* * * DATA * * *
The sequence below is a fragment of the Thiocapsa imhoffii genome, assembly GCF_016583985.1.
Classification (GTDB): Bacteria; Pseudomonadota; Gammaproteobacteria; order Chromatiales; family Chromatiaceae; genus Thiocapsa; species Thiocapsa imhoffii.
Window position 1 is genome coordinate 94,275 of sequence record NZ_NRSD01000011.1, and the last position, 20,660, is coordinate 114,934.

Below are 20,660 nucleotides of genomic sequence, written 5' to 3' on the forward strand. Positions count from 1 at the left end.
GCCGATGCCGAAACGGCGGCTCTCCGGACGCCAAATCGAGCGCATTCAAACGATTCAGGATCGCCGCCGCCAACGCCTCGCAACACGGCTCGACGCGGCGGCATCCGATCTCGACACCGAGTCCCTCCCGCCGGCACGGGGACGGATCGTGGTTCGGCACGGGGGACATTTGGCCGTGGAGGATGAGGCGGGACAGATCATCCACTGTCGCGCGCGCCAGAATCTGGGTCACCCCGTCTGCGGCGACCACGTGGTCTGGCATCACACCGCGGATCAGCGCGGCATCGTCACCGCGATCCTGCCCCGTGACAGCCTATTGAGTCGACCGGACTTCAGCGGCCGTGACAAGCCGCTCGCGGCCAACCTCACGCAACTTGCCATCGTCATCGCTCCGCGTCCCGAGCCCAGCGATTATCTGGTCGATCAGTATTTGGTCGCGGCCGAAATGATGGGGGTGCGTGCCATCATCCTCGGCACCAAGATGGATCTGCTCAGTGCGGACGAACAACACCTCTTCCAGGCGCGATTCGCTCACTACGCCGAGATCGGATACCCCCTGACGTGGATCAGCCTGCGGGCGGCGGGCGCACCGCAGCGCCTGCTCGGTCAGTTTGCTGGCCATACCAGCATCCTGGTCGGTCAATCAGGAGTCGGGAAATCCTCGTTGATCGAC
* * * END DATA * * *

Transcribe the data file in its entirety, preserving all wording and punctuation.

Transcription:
The sequence below is a fragment of the Thiocapsa imhoffii genome, assembly GCF_016583985.1.
Classification (GTDB): Bacteria; Pseudomonadota; Gammaproteobacteria; order Chromatiales; family Chromatiaceae; genus Thiocapsa; species Thiocapsa imhoffii.
Window position 1 is genome coordinate 94,275 of sequence record NZ_NRSD01000011.1, and the last position, 20,660, is coordinate 114,934.

Below are 20,660 nucleotides of genomic sequence, written 5' to 3' on the forward strand. Positions count from 1 at the left end.
GCCGATGCCGAAACGGCGGCTCTCCGGACGCCAAATCGAGCGCATTCAAACGATTCAGGATCGCCGCCGCCAACGCCTCGCAACACGGCTCGACGCGGCGGCATCCGATCTCGACACCGAGTCCCTCCCGCCGGCACGGGGACGGATCGTGGTTCGGCACGGGGGACATTTGGCCGTGGAGGATGAGGCGGGACAGATCATCCACTGTCGCGCGCGCCAGAATCTGGGTCACCCCGTCTGCGGCGACCACGTGGTCTGGCATCACACCGCGGATCAGCGCGGCATCGTCACCGCGATCCTGCCCCGTGACAGCCTATTGAGTCGACCGGACTTCAGCGGCCGTGACAAGCCGCTCGCGGCCAACCTCACGCAACTTGCCATCGTCATCGCTCCGCGTCCCGAGCCCAGCGATTATCTGGTCGATCAGTATTTGGTCGCGGCCGAAATGATGGGGGTGCGTGCCATCATCCTCGGCACCAAGATGGATCTGCTCAGTGCGGACGAACAACACCTCTTCCAGGCGCGATTCGCTCACTACGCCGAGATCGGATACCCCCTGACGTGGATCAGCCTGCGGGCGGCGGGCGCACCGCAGCGCCTGCTCGGTCAGTTTGCTGGCCATACCAGCATCCTGGTCGGTCAATCAGGAGTCGGGAAATCCTCGTTGATCGAC